Uterus didelphys is a rare anomaly where a woman has a double uterus due to the tubes that typically merge together in utero not forming one uterine cavity. A woman with uterus didelphys may have two uteri, one cervix and one vagina, two uteri, a cervix for each uterus, and one vagina, or two uteri, a cervix for each uterus, and a double vagina. It is possible for this condition not to be recognized, as sexual intercourse is usually not affected, and some women have no problems conceiving, carrying a baby to term, and delivering the child vaginally. But for many women there are some complications associated with this anomaly, such as:
When a woman has two uteri, each one is smaller than a uterus in a woman without a uterine anomaly. While each uterus can be a very hospitable womb for an embryo, as the baby grows it is not uncommon for the uterus where the baby is growing to become too small. This can often result in premature labor and delivery, and depending on when a women delivers, the baby may need to spend time in the neonatal intensive care unit (NICU) if the baby is born several weeks premature.
Even if a baby is not born premature due to the fact that his or her mother has uterus didelphys, there is a good chance that the baby will be malpositioned due to lack of space. In a normal pregnancy with a typical uterus, babies naturally turn head down and are vaginally delivered head first. Since a woman with uterus didelphys has two uteri that are smaller than a normal uterus, it is not uncommon for a baby to not be able to turn into the head-down position. A baby who is not head down is typically considered to be in a breech position, and most doctors do not feel that the risks are worth trying to delivering a breech baby vaginally.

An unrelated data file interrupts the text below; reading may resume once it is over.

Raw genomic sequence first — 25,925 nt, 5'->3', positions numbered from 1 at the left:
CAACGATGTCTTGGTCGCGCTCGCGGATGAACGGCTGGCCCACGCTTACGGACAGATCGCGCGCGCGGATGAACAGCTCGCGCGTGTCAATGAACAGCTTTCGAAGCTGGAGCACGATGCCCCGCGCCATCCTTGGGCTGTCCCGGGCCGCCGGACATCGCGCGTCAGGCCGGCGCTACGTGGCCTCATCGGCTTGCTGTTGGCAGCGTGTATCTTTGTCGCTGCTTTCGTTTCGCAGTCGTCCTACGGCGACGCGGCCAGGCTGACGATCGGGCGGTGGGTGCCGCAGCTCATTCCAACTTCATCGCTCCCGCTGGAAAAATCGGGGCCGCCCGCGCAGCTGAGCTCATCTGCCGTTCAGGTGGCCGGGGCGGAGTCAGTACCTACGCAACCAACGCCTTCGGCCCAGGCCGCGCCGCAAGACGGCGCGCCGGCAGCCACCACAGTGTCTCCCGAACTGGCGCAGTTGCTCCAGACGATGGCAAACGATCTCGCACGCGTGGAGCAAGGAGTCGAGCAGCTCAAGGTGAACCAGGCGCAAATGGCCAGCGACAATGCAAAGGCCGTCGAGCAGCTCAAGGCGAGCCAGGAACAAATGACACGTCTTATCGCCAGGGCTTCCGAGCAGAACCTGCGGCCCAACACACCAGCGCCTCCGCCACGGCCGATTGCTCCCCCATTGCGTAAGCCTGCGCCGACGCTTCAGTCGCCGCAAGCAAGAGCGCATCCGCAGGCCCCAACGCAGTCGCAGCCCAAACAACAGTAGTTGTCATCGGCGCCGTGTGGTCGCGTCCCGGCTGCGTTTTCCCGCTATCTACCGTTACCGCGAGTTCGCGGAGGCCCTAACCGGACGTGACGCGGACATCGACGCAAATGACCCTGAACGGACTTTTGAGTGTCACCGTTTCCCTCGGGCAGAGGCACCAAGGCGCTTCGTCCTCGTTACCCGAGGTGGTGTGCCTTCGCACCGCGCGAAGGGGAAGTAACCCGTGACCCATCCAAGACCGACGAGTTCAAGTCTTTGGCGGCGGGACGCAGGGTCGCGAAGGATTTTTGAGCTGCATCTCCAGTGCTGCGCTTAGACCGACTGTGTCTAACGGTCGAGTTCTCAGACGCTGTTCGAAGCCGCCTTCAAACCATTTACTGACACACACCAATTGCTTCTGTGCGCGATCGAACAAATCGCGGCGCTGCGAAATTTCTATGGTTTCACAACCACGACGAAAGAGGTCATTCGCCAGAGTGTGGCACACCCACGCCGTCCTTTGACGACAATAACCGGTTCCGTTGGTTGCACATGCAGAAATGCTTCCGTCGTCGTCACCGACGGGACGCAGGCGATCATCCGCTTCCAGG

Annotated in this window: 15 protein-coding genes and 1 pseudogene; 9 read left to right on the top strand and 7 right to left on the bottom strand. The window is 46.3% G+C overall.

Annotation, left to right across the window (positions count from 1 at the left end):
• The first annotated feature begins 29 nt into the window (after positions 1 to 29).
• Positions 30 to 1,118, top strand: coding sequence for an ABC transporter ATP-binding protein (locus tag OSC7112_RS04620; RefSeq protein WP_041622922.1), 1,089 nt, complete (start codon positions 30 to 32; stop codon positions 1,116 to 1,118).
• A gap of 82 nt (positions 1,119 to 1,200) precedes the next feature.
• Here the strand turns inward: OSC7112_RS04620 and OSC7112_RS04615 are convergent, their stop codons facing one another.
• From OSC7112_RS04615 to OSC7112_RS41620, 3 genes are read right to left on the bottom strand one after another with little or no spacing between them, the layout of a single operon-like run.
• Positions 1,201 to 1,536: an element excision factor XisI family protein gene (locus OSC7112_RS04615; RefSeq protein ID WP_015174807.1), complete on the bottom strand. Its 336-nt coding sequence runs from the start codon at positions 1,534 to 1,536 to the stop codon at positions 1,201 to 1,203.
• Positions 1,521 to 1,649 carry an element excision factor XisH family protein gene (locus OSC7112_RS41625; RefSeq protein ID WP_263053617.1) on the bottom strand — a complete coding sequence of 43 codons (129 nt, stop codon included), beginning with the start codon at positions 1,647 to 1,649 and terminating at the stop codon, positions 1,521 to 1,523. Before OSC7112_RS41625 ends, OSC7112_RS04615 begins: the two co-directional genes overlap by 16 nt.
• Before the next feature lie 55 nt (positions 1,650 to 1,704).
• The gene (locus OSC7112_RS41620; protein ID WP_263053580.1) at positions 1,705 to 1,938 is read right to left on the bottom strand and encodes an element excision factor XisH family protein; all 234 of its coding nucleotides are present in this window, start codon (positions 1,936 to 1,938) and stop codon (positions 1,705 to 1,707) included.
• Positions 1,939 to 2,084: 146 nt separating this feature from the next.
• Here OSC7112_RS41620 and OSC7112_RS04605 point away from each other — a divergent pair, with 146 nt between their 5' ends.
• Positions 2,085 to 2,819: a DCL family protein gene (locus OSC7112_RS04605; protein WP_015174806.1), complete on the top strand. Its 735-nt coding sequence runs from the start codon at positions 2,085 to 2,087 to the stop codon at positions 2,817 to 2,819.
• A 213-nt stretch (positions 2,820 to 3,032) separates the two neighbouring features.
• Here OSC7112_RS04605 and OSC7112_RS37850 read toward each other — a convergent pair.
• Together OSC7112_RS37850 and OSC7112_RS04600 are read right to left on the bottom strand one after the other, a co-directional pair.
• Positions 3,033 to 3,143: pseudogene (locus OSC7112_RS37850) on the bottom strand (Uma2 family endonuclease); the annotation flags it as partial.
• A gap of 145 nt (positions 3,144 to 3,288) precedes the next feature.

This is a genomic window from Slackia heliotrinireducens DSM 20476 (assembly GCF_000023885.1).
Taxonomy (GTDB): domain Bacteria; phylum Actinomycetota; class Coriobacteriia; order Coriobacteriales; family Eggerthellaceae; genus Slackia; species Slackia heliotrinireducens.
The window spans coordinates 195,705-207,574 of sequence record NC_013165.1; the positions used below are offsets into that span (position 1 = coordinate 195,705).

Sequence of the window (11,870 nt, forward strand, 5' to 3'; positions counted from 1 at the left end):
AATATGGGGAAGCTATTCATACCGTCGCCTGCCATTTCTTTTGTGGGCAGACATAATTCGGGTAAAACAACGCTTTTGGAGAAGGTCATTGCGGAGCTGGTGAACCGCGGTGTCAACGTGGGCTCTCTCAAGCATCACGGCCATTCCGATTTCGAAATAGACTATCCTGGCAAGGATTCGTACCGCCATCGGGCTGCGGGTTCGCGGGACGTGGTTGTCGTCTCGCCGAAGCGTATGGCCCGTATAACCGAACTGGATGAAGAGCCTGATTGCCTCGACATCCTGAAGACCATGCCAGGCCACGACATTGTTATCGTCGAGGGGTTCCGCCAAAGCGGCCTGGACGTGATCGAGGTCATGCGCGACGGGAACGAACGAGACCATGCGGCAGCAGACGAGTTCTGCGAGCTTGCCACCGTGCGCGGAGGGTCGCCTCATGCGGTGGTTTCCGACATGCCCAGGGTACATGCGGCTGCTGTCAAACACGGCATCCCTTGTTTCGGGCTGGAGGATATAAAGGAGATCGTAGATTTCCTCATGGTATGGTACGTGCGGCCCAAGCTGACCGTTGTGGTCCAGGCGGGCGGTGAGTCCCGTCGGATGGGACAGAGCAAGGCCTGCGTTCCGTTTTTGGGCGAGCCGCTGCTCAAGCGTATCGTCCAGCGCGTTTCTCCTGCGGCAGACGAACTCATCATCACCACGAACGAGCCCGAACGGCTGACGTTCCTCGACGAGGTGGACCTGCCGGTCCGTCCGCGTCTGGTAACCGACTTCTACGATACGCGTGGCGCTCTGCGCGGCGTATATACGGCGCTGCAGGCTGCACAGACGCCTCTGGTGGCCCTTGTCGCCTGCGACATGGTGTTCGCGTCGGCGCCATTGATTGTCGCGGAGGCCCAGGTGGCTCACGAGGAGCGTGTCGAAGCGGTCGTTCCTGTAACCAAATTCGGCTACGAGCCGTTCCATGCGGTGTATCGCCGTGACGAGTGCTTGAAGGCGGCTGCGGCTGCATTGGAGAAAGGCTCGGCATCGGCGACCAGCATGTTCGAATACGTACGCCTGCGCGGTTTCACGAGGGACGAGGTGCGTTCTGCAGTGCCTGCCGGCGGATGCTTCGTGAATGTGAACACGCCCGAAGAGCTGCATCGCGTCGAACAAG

In most cases, a breech baby will result in a C-section for the safety of the newborn and the mother. Recovering from a C-section can be harder than recovering from a routine vaginal delivery, but it is typically considered to be the safest option. This is especially true for women with uterine anomalies, as it is not uncommon for babies to be in dangerous positions when either premature labor occurs or a C-section is performed. Contact a gynecologist like one from Anchorage OB for more information.Share
29 August 2015